Vehicle tracking, route calculation, fuel pilferage checks, and other telematics offerings attract the commercial vehicle fleet operators. They hope to deal, at least partially, with the woes of rising fuel prices and narrowing profit margins to gain competitive advantage in a growing market.
The Indian government initiatives like the proposed Rs 12,000-crore ($2.4 billion) investment to upgrade police forces, and the consolidation of security grids in all the major cities will also drive the telematics market demand.
Luxury cars such as Mercedes and BMW have in-built roadside assistance service such as BMW Assist, GM’s OnStar and Mercedes-Benz mbrace which use the cellular network and Global Positioning telemetry to locate or guide the vehicle. They also have advanced features, for instance BMW has installed several systems similar to media devices seen in the home setting. They have taken the home theatre and put it into the backseat for many families to enjoy.
The adoption of telematics in the small and medium passenger vehicle segments and by single truck owners has been slow mainly owing to its prohibitive costs. However, with the changing ownership patterns the market dynamics are changing.
An innovative example of telematics in India is the one being implemented in the state of Kerala. A She-Taxi service, launched in collaboration with Maruti Suzuki Ltd and Kerala State Women’s Development Corporation to boost safe travel for women, has been designed and integrated with web-mobile based convergent technologies that monitor and track activities of both passengers and cab drivers.
The She-Taxis are equipped with several safety features like separate safety alert switches for drivers and passengers, driver safety systems on a mobile phone, safety alert receivers at control stations, GPS-tracking, controlling speed, rash driving, sudden braking and turning, remote engine switch-off and theft protection – all an extension and part of telematics for making taxi services safer. According to Frost & Sullivan, the telematics market in India is expected to reach 1.3 million units by 2021. However, infrastructure development will be crucial for innovation in telematics.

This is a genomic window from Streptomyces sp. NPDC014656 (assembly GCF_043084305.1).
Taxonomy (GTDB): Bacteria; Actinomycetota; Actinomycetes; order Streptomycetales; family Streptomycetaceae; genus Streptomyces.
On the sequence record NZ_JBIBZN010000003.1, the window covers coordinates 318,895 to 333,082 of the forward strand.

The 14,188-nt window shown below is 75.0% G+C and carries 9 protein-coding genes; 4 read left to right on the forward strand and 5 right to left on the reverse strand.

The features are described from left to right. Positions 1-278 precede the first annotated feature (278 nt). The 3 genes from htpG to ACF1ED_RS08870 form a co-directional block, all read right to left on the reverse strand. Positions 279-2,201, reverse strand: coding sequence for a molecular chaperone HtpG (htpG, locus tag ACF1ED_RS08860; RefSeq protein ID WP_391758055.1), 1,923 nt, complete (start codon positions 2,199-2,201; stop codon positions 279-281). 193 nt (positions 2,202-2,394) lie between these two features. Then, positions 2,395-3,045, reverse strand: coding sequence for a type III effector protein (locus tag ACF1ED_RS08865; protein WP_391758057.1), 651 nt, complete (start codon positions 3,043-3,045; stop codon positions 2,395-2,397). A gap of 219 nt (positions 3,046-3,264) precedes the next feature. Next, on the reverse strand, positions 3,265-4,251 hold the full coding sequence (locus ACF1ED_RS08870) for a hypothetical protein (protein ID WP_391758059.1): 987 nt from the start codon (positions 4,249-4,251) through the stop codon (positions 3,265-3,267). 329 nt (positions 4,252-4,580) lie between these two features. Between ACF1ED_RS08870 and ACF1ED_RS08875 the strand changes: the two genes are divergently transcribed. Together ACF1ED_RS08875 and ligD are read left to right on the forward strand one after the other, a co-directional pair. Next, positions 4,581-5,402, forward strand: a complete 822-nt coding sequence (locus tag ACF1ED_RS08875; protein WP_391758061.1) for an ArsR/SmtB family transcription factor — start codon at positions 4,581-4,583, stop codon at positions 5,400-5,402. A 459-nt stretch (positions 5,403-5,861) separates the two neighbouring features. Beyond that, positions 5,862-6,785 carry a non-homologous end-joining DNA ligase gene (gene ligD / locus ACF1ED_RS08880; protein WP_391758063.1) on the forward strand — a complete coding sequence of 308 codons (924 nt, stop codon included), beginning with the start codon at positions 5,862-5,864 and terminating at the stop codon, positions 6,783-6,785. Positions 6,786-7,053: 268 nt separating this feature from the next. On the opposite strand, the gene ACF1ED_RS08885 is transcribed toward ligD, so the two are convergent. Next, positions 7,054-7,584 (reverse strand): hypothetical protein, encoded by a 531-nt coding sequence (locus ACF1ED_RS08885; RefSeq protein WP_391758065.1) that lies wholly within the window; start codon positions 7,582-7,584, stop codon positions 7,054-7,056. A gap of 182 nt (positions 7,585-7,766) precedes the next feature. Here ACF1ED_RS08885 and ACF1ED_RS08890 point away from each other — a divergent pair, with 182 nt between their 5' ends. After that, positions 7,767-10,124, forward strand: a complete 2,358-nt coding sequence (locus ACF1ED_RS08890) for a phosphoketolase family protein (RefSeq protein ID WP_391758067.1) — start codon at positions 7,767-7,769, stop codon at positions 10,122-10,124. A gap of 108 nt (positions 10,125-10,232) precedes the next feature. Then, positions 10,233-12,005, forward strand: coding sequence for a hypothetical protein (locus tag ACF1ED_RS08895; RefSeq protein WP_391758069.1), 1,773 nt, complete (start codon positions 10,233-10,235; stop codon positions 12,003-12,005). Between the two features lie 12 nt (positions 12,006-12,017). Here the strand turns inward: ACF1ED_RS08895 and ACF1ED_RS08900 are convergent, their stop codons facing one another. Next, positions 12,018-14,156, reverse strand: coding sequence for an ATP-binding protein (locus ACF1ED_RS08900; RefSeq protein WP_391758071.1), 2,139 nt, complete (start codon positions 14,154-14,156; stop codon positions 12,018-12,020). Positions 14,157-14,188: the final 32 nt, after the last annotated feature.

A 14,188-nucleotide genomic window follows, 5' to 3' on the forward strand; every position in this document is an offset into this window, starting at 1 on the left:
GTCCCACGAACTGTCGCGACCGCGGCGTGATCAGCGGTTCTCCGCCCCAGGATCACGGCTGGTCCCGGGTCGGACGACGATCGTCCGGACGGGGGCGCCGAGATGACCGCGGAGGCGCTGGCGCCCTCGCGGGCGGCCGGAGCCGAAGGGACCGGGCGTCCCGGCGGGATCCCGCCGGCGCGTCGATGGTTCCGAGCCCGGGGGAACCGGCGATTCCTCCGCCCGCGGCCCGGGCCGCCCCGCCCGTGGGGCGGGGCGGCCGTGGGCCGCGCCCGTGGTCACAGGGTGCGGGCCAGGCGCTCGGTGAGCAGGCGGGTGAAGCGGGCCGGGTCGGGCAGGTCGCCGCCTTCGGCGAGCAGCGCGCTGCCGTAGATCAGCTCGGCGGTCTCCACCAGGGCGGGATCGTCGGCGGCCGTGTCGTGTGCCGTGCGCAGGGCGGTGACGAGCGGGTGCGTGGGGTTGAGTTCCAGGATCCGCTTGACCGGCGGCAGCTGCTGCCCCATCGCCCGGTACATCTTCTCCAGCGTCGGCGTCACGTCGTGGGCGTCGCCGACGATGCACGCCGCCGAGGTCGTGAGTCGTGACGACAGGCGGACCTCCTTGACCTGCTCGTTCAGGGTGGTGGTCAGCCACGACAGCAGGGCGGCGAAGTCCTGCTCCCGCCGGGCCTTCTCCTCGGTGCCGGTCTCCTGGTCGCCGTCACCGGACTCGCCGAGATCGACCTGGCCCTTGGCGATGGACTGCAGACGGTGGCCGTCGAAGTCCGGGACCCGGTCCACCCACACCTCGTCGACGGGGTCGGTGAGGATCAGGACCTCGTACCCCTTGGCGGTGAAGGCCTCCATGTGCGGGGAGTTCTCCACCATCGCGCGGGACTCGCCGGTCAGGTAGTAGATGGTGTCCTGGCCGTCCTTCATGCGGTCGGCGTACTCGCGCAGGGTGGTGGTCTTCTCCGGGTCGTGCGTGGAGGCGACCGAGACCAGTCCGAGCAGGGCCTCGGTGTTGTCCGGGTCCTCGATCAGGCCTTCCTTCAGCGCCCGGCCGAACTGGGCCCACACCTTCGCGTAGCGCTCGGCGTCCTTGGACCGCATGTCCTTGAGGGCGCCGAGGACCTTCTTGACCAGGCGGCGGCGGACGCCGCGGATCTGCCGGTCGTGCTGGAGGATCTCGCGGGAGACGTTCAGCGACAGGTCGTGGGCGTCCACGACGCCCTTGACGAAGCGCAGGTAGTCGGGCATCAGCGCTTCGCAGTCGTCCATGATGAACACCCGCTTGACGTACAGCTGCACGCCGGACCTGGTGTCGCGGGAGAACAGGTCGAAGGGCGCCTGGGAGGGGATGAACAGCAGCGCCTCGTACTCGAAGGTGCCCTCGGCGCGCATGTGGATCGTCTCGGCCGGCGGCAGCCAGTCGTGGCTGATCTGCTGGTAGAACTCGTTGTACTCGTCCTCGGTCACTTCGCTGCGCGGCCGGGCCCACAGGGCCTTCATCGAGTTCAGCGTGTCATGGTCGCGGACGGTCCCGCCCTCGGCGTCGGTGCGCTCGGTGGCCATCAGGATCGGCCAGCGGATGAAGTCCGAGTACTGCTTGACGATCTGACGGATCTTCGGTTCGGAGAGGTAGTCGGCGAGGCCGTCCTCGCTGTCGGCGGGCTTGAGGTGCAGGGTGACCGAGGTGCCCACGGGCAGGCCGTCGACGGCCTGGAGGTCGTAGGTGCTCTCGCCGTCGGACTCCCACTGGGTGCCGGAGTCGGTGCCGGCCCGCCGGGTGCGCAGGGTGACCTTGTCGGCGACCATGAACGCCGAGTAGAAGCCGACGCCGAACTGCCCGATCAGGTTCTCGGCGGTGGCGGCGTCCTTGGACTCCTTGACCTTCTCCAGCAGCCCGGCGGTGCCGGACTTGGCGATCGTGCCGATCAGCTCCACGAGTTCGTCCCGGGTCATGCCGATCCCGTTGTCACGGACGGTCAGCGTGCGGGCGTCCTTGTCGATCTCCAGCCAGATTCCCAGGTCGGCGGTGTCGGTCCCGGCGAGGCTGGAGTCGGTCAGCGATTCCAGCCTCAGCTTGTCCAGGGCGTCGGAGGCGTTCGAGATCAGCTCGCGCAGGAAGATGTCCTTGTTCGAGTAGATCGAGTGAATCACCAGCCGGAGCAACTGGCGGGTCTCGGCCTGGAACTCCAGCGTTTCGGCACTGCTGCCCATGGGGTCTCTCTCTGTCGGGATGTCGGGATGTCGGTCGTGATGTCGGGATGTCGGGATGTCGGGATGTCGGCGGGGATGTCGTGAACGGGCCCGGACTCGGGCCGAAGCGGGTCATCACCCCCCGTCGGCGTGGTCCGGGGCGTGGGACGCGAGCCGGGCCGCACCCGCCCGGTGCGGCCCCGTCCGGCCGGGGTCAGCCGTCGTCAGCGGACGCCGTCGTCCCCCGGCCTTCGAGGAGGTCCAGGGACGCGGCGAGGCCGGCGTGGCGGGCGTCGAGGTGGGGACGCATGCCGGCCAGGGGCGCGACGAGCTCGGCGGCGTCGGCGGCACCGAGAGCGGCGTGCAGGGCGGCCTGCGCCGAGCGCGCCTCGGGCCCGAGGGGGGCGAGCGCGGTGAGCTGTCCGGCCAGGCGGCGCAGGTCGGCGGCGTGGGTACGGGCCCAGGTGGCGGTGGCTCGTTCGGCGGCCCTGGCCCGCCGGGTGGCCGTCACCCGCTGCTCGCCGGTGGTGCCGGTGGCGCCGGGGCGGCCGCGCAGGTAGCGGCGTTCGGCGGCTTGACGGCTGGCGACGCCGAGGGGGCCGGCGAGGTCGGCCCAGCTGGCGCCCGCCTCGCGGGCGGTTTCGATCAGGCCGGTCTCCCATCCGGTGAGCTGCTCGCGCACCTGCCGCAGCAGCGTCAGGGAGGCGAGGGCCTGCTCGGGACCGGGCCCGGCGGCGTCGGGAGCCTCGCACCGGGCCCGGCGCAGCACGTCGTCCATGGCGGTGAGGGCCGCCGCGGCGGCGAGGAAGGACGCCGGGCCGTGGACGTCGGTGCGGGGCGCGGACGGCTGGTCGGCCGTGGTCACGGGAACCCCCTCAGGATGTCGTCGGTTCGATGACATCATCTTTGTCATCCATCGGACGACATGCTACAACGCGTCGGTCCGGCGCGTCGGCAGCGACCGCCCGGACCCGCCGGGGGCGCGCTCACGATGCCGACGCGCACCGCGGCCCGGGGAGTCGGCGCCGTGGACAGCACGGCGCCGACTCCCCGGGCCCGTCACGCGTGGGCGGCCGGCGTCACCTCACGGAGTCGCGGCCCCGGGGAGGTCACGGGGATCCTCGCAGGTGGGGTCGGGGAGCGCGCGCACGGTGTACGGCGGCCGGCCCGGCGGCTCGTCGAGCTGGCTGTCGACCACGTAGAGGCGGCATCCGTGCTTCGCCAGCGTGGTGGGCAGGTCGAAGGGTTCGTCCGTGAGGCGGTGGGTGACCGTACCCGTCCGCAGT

The increasing number of vehicles affects air quality. Governments across the world are upgrading emission standards and promoting non-polluting green vehicles to reduce the GHG (greenhouse gas) levels in the atmosphere. Hybrid energy, electricity, and other power sources like biofuels, solar or wind energy are used in green vehicles.
According to a senior analyst at Technavio for automotive electronics, “The developing countries like India and China are adopting standards similar to European emission norms to moderate vehicular emissions. GB 19578 and GB 27999 are the current regulations implemented in China. These standards target the fuel consumption of passenger cars to be 5L/100KM by 2020. India, which follows BS-IV norms, will jump to BS-VI by 2020.” In this process, transition to electric and hybrid vehicles will be the way forward. Telematics will give a boost to this.
Global technology company KPIT is leveraging its two decades of experience in automotive engineering to build solutions and products for passenger buses, school buses, and commercial vehicles in India and other developing countries to create safe, smart, and sustainable mobility.
It has recently released India’s first ARAI (Automotive Research Association of India)-certified AIS 140 (Automotive Industry Standard)-compliant vehicle telematics and emergency button solution. It is in line with the Indian Ministry of Road Transport and Highways (MoRTH) 2016 dictat. The AIS 140 regulation, applicable from April 1, 2018, mandates a vehicle tracking device and one or more emergency button(s) in all existing and new public service vehicles. Such regulations will only increase the adoption of telematics in vehicle across segments, making it a standard feature soon.
KPIT’s product is designed for the Indian operating conditions and aligned to future AIS140 roadmap with features like Vehicle Health Monitoring, CCTV Camera, Passenger Information System, etc. It can seamlessly integrate with the governments’ command centre and send emergency alerts as directed in the regulation. It can be easily installed on new and running vehicles.
The product has provision to integrate market-first features like Journey Risk Management for driver safety, CAN-based diagnostics for easy maintenance, and end-of-line diagnostic tools. Transport operators will have an option to avail KPIT’s cloud platform to ensure higher operational efficiency through real-time tracking, route optimization, driver behaviour monitoring, etc.